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Assuming that an extension for Firefox or Chrome does not request any WebExtensions permission, what harm could this extension do?

Or put another way: What (potentially malicious) actions can an extension without permissions perform that an ordinary website could not do?

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This is surprisingly difficult to find information on.

By default, extensions are subject to a Content Security Policy (CSP) of:

"script-src 'self'; object-src 'self';"

In this case, the self keyword refers to the extension package, and hence they can access any files which are included in the extension package itself. This strongly suggests that extensions cannot access any scripts which are hosted elsewhere, without the default CSP being overridden. Similarly, they can't run scripts using eval without explicitly allowing it.

This does not actually require a permission though, so, in theory, given a self-contained JS flaw which can compromise the browser, an extension with no permissions could execute arbitrary code. This is of limited benefit - such a flaw would presumably work from a web page as well, so it doesn't meet your requirement.

Based on the repository of example webextensions, explicit permissions are not required to change the style of a specific site (e.g. the borderify example), the text content shown to the user (e.g. the Emoji Substitution example), or to copy data from pages to system clipboard (election-to-clipboard example) - the clipboard example does require the ability to "Access your data for all websites", which is implicitly granted by the content_scripts value <all_urls>.

It is therefore possible to see some potential malicious actions, although it does appear possible for sites to block these (see the notes about addons.mozilla.org disallowing content scripts):

  • Change the target for forms, so that data is sent to a third party upon submission (user activated submission - this is effectively just changing text)
  • Modify the values shown on pages (e.g. change the target for online banking payments where a second factor isn't used to confirm this, add a "sorry your payment failed, please try again" message when the page returns a "payment complete" message)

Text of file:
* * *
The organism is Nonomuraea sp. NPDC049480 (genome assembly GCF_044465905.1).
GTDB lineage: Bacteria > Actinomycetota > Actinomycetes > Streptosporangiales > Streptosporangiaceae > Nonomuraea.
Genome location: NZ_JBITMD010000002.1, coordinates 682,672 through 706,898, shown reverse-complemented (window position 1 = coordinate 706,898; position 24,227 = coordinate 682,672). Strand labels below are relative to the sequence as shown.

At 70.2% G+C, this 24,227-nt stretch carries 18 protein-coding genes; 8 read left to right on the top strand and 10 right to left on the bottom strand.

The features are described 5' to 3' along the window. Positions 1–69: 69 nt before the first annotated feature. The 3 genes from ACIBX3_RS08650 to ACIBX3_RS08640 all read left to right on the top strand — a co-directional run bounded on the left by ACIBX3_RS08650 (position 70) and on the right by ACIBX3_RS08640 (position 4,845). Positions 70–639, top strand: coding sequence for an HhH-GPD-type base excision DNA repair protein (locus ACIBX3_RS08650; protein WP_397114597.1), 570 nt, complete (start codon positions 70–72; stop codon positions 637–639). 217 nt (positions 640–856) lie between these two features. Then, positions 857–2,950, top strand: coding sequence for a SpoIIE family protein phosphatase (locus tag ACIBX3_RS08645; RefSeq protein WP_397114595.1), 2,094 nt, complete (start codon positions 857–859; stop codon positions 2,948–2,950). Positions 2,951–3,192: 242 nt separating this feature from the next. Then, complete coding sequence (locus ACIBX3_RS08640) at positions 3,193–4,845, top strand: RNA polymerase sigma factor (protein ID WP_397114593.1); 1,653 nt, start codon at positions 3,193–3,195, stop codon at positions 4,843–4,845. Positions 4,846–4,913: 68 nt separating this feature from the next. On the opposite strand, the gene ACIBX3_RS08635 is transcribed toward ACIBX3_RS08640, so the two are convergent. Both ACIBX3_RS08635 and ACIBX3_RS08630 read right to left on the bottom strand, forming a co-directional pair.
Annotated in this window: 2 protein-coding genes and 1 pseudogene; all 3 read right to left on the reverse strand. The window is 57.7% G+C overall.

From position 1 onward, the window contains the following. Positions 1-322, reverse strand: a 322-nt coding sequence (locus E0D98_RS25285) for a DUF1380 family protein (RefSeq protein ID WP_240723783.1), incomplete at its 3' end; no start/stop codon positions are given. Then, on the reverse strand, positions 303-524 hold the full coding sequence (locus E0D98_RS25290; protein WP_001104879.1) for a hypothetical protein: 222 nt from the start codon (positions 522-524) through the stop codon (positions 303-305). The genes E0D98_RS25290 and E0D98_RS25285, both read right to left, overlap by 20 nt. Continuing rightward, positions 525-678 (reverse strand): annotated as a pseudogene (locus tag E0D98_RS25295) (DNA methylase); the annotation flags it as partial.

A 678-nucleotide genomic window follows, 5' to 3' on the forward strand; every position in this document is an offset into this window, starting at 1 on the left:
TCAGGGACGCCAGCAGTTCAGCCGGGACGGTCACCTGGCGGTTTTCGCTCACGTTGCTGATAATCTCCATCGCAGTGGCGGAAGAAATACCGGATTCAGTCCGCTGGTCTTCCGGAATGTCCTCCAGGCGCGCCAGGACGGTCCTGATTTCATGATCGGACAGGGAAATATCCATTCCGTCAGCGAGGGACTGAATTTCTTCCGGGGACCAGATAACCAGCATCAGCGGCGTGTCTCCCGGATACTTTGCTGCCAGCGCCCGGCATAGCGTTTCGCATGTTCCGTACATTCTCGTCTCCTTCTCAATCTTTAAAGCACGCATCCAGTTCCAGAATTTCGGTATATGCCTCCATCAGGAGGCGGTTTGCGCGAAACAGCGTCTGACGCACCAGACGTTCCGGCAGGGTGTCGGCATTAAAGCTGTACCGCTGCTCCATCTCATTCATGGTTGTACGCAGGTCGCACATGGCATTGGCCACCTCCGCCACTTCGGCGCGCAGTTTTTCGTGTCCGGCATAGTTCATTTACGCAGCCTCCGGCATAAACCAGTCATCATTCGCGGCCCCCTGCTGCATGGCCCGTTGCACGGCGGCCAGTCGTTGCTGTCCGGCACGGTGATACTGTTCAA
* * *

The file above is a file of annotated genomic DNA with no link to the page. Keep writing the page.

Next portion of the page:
• Combine with another application which can read clipboard content, and use the extension to get more useful data into the clipboard (e.g. copying values from logged in sites which are not otherwise visible)

All of these are dependent on the malicious actor being able to make reasonable guesses about what pages the users will visit, but if a large user base is assumed, this becomes a numbers game - someone will probably visit the target page eventually.

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    Thanks for your answer! However, the clipboard example does require permissions ("Access your data for all websites" if you build it and try to install it). This makes a lot of sense. It would be shocking if you could inject JavaScript into any website without permission, as that would make all of the host permissions meaningless. – tim Oct 22 '18 at 15:39
  • I did find this interesting documentation, which has a list of permissions which aren't shown to the user (which to me suggests that they aren't permissions which need to be requested from a user, but basically are granted by default). If I find the time, I'll check out what can be done with those. – tim Oct 22 '18 at 15:41
  • @tim I was working off the manifest, which for the clipboard script, does not include any permissions. It's interesting that it prompts for permission though – Matthew Oct 22 '18 at 17:06
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    Yes, I think it would be a lot better if the permission would have to be explicitely requested via permissions instead of implicitely via content_scripts. But either way it's good that it does require a permission :) – tim Oct 22 '18 at 17:25

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